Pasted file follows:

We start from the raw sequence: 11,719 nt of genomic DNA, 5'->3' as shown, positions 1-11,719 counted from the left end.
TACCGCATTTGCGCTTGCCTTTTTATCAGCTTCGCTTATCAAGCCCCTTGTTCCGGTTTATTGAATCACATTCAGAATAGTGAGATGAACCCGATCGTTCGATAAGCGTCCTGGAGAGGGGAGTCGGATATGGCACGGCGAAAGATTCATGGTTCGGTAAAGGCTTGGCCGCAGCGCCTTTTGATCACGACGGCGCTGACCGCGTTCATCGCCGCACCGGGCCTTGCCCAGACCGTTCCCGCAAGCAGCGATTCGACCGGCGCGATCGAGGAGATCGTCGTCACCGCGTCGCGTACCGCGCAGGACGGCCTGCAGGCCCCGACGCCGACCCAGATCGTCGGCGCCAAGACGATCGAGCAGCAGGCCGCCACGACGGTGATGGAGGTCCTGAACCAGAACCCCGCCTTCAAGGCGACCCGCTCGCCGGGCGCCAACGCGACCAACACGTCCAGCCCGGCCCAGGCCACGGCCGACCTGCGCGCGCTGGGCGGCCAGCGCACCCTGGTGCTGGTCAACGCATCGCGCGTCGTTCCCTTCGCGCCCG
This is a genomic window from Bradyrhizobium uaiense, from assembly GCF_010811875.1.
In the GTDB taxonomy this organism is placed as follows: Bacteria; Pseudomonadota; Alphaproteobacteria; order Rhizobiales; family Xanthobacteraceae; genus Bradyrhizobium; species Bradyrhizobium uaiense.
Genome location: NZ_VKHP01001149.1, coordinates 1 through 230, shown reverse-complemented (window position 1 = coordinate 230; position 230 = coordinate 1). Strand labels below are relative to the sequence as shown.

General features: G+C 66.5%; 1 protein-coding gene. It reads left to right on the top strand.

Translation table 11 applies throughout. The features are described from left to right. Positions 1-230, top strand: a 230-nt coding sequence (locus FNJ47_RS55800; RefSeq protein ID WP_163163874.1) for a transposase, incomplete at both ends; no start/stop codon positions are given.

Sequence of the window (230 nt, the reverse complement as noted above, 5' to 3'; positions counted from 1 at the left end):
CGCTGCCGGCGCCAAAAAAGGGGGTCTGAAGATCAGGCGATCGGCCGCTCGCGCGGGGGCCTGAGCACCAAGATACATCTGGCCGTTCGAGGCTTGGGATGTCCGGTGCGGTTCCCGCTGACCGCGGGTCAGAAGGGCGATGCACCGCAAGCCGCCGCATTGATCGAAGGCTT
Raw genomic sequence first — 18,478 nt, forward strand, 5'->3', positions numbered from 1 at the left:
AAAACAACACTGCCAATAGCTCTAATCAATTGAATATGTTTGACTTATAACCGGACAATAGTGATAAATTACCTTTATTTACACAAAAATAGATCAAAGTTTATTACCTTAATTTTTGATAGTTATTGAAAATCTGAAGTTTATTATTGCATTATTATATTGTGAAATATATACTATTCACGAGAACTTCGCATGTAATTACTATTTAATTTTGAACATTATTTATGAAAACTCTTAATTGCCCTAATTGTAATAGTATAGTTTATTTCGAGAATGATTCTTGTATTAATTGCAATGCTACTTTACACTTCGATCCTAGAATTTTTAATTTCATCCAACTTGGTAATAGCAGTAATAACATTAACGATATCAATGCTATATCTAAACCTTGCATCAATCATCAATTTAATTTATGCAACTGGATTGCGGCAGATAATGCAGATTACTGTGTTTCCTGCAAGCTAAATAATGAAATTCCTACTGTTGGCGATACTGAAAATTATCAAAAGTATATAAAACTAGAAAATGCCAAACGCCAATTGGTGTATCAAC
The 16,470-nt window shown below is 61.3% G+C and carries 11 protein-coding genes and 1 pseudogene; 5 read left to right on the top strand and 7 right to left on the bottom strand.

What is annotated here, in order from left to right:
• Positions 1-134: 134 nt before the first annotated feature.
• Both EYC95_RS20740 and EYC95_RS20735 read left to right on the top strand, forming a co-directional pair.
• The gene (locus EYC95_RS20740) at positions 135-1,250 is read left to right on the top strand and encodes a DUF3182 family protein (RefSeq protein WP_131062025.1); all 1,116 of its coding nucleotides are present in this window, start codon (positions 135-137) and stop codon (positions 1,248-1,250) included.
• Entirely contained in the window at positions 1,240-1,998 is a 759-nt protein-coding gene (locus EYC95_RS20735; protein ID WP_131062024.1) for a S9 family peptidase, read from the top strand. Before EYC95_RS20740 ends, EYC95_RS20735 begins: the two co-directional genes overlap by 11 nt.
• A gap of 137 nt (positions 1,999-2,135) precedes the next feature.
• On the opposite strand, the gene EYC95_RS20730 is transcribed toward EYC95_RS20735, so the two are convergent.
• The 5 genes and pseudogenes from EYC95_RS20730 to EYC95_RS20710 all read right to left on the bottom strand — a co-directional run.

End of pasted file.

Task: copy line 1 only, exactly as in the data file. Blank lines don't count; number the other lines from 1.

We start from the raw sequence: 11,719 nt of genomic DNA, 5'->3' as shown, positions 1-11,719 counted from the left end.